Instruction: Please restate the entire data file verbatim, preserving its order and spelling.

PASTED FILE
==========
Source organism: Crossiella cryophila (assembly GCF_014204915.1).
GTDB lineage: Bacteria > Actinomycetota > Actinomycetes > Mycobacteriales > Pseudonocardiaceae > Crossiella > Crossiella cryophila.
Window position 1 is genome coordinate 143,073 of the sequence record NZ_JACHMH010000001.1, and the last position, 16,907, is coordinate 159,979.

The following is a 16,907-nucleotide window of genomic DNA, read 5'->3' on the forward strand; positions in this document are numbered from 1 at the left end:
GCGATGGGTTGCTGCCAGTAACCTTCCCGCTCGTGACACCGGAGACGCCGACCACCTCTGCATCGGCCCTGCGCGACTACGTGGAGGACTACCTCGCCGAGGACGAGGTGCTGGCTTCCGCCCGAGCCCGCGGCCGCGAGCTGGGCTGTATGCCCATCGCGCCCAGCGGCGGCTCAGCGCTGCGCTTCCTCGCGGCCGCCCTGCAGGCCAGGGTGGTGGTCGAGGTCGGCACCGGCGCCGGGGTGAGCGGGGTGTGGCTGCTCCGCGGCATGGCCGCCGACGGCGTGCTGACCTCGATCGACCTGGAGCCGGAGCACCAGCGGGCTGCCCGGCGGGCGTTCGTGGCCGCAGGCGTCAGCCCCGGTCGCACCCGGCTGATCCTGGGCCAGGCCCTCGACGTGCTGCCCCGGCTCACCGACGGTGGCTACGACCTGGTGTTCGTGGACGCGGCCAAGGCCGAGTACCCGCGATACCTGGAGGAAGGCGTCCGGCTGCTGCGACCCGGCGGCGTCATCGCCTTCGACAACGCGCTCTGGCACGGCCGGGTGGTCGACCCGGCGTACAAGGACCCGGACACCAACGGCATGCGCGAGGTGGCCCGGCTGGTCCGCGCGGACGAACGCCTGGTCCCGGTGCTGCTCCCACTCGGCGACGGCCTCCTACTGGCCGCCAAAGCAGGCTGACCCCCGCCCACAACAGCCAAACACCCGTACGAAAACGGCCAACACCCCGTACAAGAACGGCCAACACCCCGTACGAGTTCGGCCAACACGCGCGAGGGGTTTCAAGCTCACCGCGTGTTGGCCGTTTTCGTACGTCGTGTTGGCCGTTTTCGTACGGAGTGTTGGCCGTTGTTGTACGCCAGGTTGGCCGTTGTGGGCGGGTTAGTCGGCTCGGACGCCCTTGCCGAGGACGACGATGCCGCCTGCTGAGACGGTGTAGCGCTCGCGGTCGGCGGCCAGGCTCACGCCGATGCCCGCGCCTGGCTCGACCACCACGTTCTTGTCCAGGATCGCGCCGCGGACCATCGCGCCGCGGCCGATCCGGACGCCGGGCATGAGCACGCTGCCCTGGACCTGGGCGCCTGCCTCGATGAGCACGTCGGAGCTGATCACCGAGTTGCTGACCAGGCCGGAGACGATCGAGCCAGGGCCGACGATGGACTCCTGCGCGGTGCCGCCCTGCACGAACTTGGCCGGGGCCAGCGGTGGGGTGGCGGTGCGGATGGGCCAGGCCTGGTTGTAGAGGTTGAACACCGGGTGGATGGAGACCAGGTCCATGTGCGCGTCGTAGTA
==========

Source organism: Crossiella cryophila (assembly GCF_014204915.1).
GTDB lineage: Bacteria > Actinomycetota > Actinomycetes > Mycobacteriales > Pseudonocardiaceae > Crossiella > Crossiella cryophila.
Window position 1 is genome coordinate 143,073 of the sequence record NZ_JACHMH010000001.1, and the last position, 16,907, is coordinate 159,979.

The following is a 16,907-nucleotide window of genomic DNA, read 5'->3' on the forward strand; positions in this document are numbered from 1 at the left end:
GCGATGGGTTGCTGCCAGTAACCTTCCCGCTCGTGACACCGGAGACGCCGACCACCTCTGCATCGGCCCTGCGCGACTACGTGGAGGACTACCTCGCCGAGGACGAGGTGCTGGCTTCCGCCCGAGCCCGCGGCCGCGAGCTGGGCTGTATGCCCATCGCGCCCAGCGGCGGCTCAGCGCTGCGCTTCCTCGCGGCCGCCCTGCAGGCCAGGGTGGTGGTCGAGGTCGGCACCGGCGCCGGGGTGAGCGGGGTGTGGCTGCTCCGCGGCATGGCCGCCGACGGCGTGCTGACCTCGATCGACCTGGAGCCGGAGCACCAGCGGGCTGCCCGGCGGGCGTTCGTGGCCGCAGGCGTCAGCCCCGGTCGCACCCGGCTGATCCTGGGCCAGGCCCTCGACGTGCTGCCCCGGCTCACCGACGGTGGCTACGACCTGGTGTTCGTGGACGCGGCCAAGGCCGAGTACCCGCGATACCTGGAGGAAGGCGTCCGGCTGCTGCGACCCGGCGGCGTCATCGCCTTCGACAACGCGCTCTGGCACGGCCGGGTGGTCGACCCGGCGTACAAGGACCCGGACACCAACGGCATGCGCGAGGTGGCCCGGCTGGTCCGCGCGGACGAACGCCTGGTCCCGGTGCTGCTCCCACTCGGCGACGGCCTCCTACTGGCCGCCAAAGCAGGCTGACCCCCGCCCACAACAGCCAAACACCCGTACGAAAACGGCCAACACCCCGTACAAGAACGGCCAACACCCCGTACGAGTTCGGCCAACACGCGCGAGGGGTTTCAAGCTCACCGCGTGTTGGCCGTTTTCGTACGTCGTGTTGGCCGTTTTCGTACGGAGTGTTGGCCGTTGTTGTACGCCAGGTTGGCCGTTGTGGGCGGGTTAGTCGGCTCGGACGCCCTTGCCGAGGACGACGATGCCGCCTGCTGAGACGGTGTAGCGCTCGCGGTCGGCGGCCAGGCTCACGCCGATGCCCGCGCCTGGCTCGACCACCACGTTCTTGTCCAGGATCGCGCCGCGGACCATCGCGCCGCGGCCGATCCGGACGCCGGGCATGAGCACGCTGCCCTGGACCTGGGCGCCTGCCTCGATGAGCACGTCGGAGCTGATCACCGAGTTGCTGACCAGGCCGGAGACGATCGAGCCAGGGCCGACGATGGACTCCTGCGCGGTGCCGCCCTGCACGAACTTGGCCGGGGCCAGCGGTGGGGTGGCGGTGCGGATGGGCCAGGCCTGGTTGTAGAGGTTGAACACCGGGTGGATGGAGACCAGGTCCATGTGCGCGTCGTAGTA